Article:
The God Who Never Forgets

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(This devo is a continuation of my previous post, “How To Ask God a Question”)

In spite of Zechariah’s unbelief, God still kept His promise to him. Gabriel’s pronouncement to the elderly priest, even after his unabashed articulation of doubt, was “My words will certainly be fulfilled at the proper time” (Luke 1:20b, NLT). Sure enough, around nine months later, Zechariah was holding a miracle baby in his previously empty arms. His very own son!

I find this extremely encouraging. Even when you and I fall short of trusting our loving Daddy as He deserves to be trusted, He never breaks His word. He always keeps His promises, whether we are full of faith as Mary was, or tossed to and fro by disbelief as Zechariah.

When fulfillment time came, aging Zechariah and teenage Mary suddenly had a whole lot in common. They both were overflowing with joy! Listen to the praise for God that burst forth from each one:

Exhibit A: “And Mary said, ‘He who is mighty has done great things for me… He has helped his servant Israel, remembering his mercy, as he promised to our ancestors, to Abraham and to his descendants forever.’” (Luke 1:46a, 49, 54-55, bold emphasis mine).

Exhibit B: “Zechariah was filled with the Holy Spirit and prophesied, ‘Blessed be the Lord God of Israel, because he has come to help… He has done this to show mercy to our ancestors, and to remember his holy covenant – the oath that he swore to our ancestor Abraham” (Luke 1:67-73, NET, bold emphasis mine).

Again, these passages are just a few verses apart. The parallelism continues. The contrast in Zechariah and Mary’s stories serves to illustrate God’s expansive, unconditional faithfulness. In the end, whether or not we have fully believed God’s word to us, He always brings it to fulfillment!

Doubting Zechariah and trusting Mary both learned, firsthand, that the Mighty One is a covenant-keeping God. He never forgets a promise He makes. Ever. This is one of the most essential themes running through the Christmas story. The eternal Word of the Father stepped out of heaven and into human skin, to fulfill His covenant oath to His children. God swore, and God delivered. This is how it goes with our God, because this is who He is.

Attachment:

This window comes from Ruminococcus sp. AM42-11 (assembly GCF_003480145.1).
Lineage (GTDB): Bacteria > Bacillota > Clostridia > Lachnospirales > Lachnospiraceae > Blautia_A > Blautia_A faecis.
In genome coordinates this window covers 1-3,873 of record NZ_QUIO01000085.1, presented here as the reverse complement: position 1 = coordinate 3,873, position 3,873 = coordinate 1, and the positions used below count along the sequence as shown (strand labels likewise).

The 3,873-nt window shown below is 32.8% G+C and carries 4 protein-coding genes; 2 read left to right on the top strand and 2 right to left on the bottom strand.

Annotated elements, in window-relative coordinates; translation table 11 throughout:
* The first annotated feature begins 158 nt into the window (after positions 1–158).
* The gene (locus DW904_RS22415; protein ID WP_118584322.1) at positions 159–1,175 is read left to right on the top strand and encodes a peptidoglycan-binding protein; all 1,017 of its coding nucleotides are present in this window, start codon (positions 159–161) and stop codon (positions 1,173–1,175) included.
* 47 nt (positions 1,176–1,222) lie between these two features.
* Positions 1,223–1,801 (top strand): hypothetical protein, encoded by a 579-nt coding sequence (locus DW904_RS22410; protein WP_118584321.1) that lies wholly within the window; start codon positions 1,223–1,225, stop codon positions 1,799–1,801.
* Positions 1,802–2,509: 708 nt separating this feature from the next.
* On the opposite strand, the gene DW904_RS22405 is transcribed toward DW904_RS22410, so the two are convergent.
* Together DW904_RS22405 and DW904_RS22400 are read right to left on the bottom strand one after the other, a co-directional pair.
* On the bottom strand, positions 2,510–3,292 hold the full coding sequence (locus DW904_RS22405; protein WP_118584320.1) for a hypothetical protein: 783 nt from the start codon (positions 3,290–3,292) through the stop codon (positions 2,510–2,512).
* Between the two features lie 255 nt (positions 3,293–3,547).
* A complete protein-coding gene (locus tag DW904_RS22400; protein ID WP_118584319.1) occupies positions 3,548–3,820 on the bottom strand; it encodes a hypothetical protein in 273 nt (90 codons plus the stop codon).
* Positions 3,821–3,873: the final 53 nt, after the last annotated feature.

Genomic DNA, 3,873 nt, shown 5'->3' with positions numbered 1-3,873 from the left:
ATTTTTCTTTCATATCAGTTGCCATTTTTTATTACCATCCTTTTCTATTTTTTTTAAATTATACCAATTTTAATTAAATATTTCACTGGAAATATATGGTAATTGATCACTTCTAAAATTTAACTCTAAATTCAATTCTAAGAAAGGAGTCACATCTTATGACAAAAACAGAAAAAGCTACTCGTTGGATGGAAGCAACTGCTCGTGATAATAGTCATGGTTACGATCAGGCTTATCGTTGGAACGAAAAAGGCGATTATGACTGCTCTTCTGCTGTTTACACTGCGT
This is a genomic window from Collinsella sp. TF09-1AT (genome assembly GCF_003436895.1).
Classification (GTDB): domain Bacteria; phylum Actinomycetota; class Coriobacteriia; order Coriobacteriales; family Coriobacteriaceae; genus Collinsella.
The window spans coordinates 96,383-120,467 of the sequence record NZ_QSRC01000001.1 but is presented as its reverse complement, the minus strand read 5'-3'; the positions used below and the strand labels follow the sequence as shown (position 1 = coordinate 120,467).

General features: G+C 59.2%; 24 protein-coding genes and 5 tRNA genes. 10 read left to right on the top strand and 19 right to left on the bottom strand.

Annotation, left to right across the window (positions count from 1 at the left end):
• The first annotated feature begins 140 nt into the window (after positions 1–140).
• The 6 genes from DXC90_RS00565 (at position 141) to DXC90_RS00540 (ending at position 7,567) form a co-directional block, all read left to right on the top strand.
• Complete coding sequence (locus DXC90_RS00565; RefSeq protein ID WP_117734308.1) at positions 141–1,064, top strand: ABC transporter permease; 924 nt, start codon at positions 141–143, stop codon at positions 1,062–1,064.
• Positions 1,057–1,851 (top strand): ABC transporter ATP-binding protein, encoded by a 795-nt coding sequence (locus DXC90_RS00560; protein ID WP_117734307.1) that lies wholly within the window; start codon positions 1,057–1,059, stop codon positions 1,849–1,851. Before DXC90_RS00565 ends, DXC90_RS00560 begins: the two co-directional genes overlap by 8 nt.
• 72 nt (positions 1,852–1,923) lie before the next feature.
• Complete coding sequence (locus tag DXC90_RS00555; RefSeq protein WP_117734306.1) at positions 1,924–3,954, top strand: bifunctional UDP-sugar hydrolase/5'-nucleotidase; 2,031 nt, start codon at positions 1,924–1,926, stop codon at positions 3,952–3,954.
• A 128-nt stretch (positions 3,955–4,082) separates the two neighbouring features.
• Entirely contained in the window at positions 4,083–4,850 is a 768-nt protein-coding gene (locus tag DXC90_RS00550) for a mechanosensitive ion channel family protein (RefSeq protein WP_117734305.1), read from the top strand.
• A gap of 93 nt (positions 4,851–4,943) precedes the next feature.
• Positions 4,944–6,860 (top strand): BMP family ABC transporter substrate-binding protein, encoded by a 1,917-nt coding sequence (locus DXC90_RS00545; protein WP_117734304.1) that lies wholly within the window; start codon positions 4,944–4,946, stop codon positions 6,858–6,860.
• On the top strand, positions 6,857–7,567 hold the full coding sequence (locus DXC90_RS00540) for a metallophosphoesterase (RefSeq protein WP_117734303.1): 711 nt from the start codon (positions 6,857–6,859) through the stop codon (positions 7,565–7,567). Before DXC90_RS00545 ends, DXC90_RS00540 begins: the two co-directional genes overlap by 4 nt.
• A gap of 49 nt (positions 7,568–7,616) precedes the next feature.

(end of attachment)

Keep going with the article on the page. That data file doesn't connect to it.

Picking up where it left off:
“Even when we are too weak to have any faith left, he remains faithful to us and will help us, for he cannot disown us who are part of himself, and he will always carry out his promises to us” (2 Tim. 2:13, TLB).

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Is there ever an instance where our own failings or weaknesses could cause God’s promises not to come to pass, if our hearts are truly after Him?

9 thoughts on “The God Who Never Forgets

  1. Another great insight here Jennifer. Love how you breakdown the response dynamics of Zacharias (doubting) & Mary (trusting) to the impossible situations God set before each of them.

    This Gospel account showed me something also. You can call it the difference between signs & solutions.

    And Zacharias said unto the angel, Whereby shall I know this? for I am an old man, and my wife well stricken in years.
    Luke 1:18 KJV

    “Whereby shall I know this?” – Zacharias was looking for a sign.

    Then said Mary unto the angel, How shall this be, seeing I know not a man?
    Luke 1:34 KJV

    “How shall this be….” – Mary was looking for a solution.

    There is a big difference between looking for a sign from God and looking for a solution from God when facing impossible situations in life The Lord honored Mary’s response to the impossible over Zacharias’.

    But as you point out, He faithfully delivered in each situation.

    Blessings!

    Liked by 1 person